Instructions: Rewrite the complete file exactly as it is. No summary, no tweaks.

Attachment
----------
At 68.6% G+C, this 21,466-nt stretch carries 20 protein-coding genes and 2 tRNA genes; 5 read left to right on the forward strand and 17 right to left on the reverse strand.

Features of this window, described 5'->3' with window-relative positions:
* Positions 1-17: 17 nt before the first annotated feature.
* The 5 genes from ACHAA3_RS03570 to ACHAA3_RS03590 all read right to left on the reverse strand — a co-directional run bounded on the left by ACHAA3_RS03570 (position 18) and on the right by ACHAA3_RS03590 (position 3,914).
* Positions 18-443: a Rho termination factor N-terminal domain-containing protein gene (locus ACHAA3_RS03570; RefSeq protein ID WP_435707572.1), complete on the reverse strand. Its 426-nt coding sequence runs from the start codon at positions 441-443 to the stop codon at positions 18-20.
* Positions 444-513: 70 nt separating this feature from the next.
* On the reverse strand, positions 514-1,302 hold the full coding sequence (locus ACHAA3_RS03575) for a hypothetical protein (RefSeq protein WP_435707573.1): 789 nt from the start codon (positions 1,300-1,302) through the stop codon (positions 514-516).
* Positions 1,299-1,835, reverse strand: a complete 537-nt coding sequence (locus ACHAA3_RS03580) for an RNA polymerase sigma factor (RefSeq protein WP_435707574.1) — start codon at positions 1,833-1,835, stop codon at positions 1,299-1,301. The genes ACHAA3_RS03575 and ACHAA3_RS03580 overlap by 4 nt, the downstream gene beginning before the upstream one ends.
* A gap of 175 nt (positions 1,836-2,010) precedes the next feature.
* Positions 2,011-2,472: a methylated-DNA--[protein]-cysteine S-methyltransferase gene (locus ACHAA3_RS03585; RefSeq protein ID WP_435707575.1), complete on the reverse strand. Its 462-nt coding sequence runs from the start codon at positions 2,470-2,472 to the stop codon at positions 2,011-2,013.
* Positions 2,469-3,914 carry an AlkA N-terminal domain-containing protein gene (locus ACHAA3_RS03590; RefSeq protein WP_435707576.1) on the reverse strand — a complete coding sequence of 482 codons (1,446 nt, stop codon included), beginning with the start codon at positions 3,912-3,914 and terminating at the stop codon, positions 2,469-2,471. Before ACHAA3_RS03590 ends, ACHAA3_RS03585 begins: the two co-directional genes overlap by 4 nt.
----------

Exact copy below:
At 68.6% G+C, this 21,466-nt stretch carries 20 protein-coding genes and 2 tRNA genes; 5 read left to right on the forward strand and 17 right to left on the reverse strand.

Features of this window, described 5'->3' with window-relative positions:
* Positions 1-17: 17 nt before the first annotated feature.
* The 5 genes from ACHAA3_RS03570 to ACHAA3_RS03590 all read right to left on the reverse strand — a co-directional run bounded on the left by ACHAA3_RS03570 (position 18) and on the right by ACHAA3_RS03590 (position 3,914).
* Positions 18-443: a Rho termination factor N-terminal domain-containing protein gene (locus ACHAA3_RS03570; RefSeq protein ID WP_435707572.1), complete on the reverse strand. Its 426-nt coding sequence runs from the start codon at positions 441-443 to the stop codon at positions 18-20.
* Positions 444-513: 70 nt separating this feature from the next.
* On the reverse strand, positions 514-1,302 hold the full coding sequence (locus ACHAA3_RS03575) for a hypothetical protein (RefSeq protein WP_435707573.1): 789 nt from the start codon (positions 1,300-1,302) through the stop codon (positions 514-516).
* Positions 1,299-1,835, reverse strand: a complete 537-nt coding sequence (locus ACHAA3_RS03580) for an RNA polymerase sigma factor (RefSeq protein WP_435707574.1) — start codon at positions 1,833-1,835, stop codon at positions 1,299-1,301. The genes ACHAA3_RS03575 and ACHAA3_RS03580 overlap by 4 nt, the downstream gene beginning before the upstream one ends.
* A gap of 175 nt (positions 1,836-2,010) precedes the next feature.
* Positions 2,011-2,472: a methylated-DNA--[protein]-cysteine S-methyltransferase gene (locus ACHAA3_RS03585; RefSeq protein ID WP_435707575.1), complete on the reverse strand. Its 462-nt coding sequence runs from the start codon at positions 2,470-2,472 to the stop codon at positions 2,011-2,013.
* Positions 2,469-3,914 carry an AlkA N-terminal domain-containing protein gene (locus ACHAA3_RS03590; RefSeq protein WP_435707576.1) on the reverse strand — a complete coding sequence of 482 codons (1,446 nt, stop codon included), beginning with the start codon at positions 3,912-3,914 and terminating at the stop codon, positions 2,469-2,471. Before ACHAA3_RS03590 ends, ACHAA3_RS03585 begins: the two co-directional genes overlap by 4 nt.